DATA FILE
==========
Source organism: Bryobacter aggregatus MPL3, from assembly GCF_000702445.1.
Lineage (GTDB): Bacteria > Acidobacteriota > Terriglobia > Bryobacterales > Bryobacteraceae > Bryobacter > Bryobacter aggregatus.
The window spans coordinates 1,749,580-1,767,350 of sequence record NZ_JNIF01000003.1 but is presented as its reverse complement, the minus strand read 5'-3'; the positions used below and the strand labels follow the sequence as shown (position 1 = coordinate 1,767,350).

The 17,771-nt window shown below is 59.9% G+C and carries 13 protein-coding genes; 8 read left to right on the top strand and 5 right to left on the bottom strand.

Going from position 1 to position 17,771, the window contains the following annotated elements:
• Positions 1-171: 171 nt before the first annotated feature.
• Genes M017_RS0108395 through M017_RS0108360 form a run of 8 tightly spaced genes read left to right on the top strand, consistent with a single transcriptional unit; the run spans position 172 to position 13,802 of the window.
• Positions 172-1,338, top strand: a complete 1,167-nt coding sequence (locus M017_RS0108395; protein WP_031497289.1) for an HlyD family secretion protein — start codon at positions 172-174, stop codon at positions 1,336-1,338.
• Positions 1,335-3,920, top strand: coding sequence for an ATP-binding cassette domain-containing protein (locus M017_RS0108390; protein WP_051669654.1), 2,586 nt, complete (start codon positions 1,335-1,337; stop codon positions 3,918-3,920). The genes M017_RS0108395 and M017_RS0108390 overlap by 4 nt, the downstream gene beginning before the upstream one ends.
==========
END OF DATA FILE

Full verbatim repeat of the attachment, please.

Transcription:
Source organism: Bryobacter aggregatus MPL3, from assembly GCF_000702445.1.
Lineage (GTDB): Bacteria > Acidobacteriota > Terriglobia > Bryobacterales > Bryobacteraceae > Bryobacter > Bryobacter aggregatus.
The window spans coordinates 1,749,580-1,767,350 of sequence record NZ_JNIF01000003.1 but is presented as its reverse complement, the minus strand read 5'-3'; the positions used below and the strand labels follow the sequence as shown (position 1 = coordinate 1,767,350).

The 17,771-nt window shown below is 59.9% G+C and carries 13 protein-coding genes; 8 read left to right on the top strand and 5 right to left on the bottom strand.

Going from position 1 to position 17,771, the window contains the following annotated elements:
• Positions 1-171: 171 nt before the first annotated feature.
• Genes M017_RS0108395 through M017_RS0108360 form a run of 8 tightly spaced genes read left to right on the top strand, consistent with a single transcriptional unit; the run spans position 172 to position 13,802 of the window.
• Positions 172-1,338, top strand: a complete 1,167-nt coding sequence (locus M017_RS0108395; protein WP_031497289.1) for an HlyD family secretion protein — start codon at positions 172-174, stop codon at positions 1,336-1,338.
• Positions 1,335-3,920, top strand: coding sequence for an ATP-binding cassette domain-containing protein (locus M017_RS0108390; protein WP_051669654.1), 2,586 nt, complete (start codon positions 1,335-1,337; stop codon positions 3,918-3,920). The genes M017_RS0108395 and M017_RS0108390 overlap by 4 nt, the downstream gene beginning before the upstream one ends.